South Shore

Located 14.8 Miles Northwest of The Loop.

Neighborhoods include: South Shores,  Jackson Park Highlands

Zip Codes Include: 60637, 60619, 60649

South Shore is a gentrifying neighborhood. Notable former residents of this neighborhood include rapper Kanye West, Larry Ellison, James D. Watson, and First Lady Michelle Obama.

The jewel of the neighborhood is the South Shore Cultural Center, previously The South Shore Country Club, which began as a lakefront retreat for the wealthiest of Chicago’s movers and shakers. The firm of Marshall and Fox, architects of the Drake, Blackstone, and Edgewater Beach Hotels, were hired to design an opulent, Mediterranean-style clubhouse for a membership that included some of Chicago’s most prominent families. The grounds provided private stables and members-only beach, and golf course. Tennis, horseback riding, and skeet shooting were enjoyed by guests the likes ofJean Harlow, Will Rogers, and Amelia Earhart. Between the first and second World Wars, a housing boom brought a development of luxury cooperative apartments and mansions to the neighborhood surrounding the club. In 1974 the club held its last members-only event. Today, the Chicago Park District owns the property. It has been restored to its original design and is now open to the public. A major drawback to the South Shore and neighboring South Chicago neighborhoods is that they are one of the few remaining Chicago lakefront neighborhoods that lacks a fully publicly accessible neighborhood shoreline. There are lakefront gaps between the existing South Shore Cultural Center and Rainbow beach to its south. Even larger masses of lakefront land along the South Chicago neighborhood (at the abandoned USX Steel Mill) with their beautiful vistas of the city Lakefront and Chicago skyline are currently restricted to the public and not available for recreational enjoyment by the adjacent neighborhood residents. Presently, Chicago Lakeside Development proposed plans call for the completion of this southern portion of lakefront with the development of new parklands, beaches, and a continuous waterfront bicycle and jogging path that will link Calumet Park and Beach in the East Side neighborhood to the South Shore Cultural Center in South Shore. Completion of such a project would result in improved access to Chicago’s southern Lakefront and connect it neighborhoods such as Hyde Park and Bronzeville to the north.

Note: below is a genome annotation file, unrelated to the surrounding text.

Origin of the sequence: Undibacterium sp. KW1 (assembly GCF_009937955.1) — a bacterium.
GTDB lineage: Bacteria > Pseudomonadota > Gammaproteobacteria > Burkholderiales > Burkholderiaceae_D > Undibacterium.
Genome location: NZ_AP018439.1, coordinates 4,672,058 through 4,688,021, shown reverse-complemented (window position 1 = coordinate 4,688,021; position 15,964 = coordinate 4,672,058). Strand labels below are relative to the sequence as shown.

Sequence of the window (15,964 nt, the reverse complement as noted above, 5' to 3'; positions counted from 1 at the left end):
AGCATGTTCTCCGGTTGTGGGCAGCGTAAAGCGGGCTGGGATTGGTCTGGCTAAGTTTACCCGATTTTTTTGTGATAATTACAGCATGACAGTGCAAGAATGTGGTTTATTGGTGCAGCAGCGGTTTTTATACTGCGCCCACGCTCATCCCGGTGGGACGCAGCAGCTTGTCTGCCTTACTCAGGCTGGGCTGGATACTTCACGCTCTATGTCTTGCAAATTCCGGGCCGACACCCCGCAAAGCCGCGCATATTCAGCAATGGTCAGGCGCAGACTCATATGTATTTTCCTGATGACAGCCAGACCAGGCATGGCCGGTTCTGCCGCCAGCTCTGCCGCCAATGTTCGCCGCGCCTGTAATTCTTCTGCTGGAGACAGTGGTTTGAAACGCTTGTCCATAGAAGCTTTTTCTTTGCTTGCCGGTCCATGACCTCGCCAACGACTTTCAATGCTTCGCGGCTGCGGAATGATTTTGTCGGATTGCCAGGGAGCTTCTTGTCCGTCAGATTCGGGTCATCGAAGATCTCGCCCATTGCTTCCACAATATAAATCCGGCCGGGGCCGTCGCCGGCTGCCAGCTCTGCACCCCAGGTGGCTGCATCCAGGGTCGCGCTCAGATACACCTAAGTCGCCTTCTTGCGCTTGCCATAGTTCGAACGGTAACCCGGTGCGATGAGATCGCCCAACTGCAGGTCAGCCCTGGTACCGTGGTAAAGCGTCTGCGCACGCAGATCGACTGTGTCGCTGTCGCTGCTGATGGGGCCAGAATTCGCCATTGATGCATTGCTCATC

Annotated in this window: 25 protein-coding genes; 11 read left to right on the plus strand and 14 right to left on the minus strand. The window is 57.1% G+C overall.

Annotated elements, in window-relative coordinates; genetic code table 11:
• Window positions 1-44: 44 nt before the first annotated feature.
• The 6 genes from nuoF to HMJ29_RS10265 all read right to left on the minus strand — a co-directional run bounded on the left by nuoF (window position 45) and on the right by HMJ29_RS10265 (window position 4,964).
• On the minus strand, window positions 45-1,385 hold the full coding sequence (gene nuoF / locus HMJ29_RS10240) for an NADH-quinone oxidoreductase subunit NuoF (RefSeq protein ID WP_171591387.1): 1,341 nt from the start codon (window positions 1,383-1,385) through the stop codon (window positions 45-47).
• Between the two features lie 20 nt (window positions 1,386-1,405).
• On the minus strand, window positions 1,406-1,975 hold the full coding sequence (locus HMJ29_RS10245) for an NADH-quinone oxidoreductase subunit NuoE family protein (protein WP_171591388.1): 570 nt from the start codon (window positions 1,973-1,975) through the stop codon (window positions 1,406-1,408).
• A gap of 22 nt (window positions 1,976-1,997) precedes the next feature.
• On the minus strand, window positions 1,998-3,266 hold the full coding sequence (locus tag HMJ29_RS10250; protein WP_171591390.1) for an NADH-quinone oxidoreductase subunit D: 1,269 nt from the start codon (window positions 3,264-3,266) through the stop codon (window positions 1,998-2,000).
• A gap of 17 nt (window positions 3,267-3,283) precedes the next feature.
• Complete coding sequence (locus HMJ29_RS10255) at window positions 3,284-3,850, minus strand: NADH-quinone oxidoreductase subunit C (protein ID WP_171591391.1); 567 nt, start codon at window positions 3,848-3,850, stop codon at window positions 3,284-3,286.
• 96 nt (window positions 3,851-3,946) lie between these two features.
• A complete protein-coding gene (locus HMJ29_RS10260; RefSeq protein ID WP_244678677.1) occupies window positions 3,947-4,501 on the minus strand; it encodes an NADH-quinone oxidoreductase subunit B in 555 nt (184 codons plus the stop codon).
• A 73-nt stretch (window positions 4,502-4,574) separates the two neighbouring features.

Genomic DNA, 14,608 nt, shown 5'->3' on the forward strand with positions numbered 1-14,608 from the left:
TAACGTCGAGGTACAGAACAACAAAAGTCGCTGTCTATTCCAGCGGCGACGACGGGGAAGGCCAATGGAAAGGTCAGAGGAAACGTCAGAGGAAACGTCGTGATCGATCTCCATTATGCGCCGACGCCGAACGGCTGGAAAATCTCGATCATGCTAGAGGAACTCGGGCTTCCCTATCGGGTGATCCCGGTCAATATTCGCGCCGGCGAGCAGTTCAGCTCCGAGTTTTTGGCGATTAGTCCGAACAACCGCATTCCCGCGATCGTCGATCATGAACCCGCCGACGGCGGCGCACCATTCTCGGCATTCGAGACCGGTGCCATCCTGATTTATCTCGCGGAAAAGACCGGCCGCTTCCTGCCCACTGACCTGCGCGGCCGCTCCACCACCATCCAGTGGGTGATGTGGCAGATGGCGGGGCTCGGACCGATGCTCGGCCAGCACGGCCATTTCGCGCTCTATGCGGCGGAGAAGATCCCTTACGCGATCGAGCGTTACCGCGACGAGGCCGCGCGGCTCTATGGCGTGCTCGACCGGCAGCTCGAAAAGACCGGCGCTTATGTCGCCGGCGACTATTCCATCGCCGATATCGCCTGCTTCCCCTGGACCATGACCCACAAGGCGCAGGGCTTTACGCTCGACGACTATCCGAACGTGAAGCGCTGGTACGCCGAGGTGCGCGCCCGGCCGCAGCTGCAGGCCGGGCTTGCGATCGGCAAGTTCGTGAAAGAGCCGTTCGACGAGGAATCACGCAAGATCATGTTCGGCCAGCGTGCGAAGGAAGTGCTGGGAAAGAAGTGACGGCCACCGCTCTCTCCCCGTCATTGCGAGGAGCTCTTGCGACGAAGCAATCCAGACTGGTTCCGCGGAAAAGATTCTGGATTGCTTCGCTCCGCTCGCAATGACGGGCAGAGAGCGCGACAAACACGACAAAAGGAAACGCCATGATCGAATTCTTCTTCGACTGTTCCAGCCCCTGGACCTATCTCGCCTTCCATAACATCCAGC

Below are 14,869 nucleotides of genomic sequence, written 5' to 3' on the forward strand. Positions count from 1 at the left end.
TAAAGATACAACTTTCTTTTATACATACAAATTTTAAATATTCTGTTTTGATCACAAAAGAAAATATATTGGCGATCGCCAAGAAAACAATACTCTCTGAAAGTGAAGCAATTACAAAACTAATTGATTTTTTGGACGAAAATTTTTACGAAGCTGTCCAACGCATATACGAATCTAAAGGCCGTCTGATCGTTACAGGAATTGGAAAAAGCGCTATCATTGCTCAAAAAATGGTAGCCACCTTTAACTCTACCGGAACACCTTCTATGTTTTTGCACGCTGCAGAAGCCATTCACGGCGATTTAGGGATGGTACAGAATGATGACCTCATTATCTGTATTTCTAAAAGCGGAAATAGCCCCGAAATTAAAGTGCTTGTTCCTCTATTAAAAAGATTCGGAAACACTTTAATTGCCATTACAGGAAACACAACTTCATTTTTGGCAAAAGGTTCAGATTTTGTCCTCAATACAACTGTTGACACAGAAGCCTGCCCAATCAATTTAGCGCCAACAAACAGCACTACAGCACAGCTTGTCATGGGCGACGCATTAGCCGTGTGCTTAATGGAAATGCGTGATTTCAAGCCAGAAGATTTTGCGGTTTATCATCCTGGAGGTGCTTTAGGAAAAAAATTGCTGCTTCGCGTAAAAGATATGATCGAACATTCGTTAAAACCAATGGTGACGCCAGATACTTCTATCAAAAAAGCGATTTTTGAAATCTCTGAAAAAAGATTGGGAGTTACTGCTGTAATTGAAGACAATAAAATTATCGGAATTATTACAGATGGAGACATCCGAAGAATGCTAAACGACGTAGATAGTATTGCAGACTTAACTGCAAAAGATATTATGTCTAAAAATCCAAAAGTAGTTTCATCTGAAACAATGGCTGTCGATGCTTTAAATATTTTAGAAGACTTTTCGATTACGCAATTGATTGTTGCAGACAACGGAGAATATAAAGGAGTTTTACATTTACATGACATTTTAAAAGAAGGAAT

The Chicago Transit Authority’s Ravenswood Brown Line terminates at Lawrence and Kimball Avenues. Albany Park is accessible through, the Kimball, Kedzie and Francisco stations of the Brown Line, the Montrose CTA Blue Line Station, as well as by the Edens expressway (Interstate 94). The name “Albany Park” refers both to one of Chicago’s 77 official community areas and the traditional name of a neighborhood within that community. The official community is bounded very approximately by Foster Avenue and the North Branch of the Chicago River on the north, Montrose Avenue on the south, Elston Avenue on the southwest, and the North Branch of the Chicago River on the east. It is in Jefferson Township, which was annexed into Chicago in 1889.


Population (2010)

• Total 49,767
• Density 17,000/sq mi (6,500/km2)

Demographics (2010)

• White 1.29%
• Black 95.02%
• Hispanic 1.72%
• Asian 0.2%
• Other 1.77%

Neighborhood Links

• Albany Park Neighborhood Council
Ward & Alderman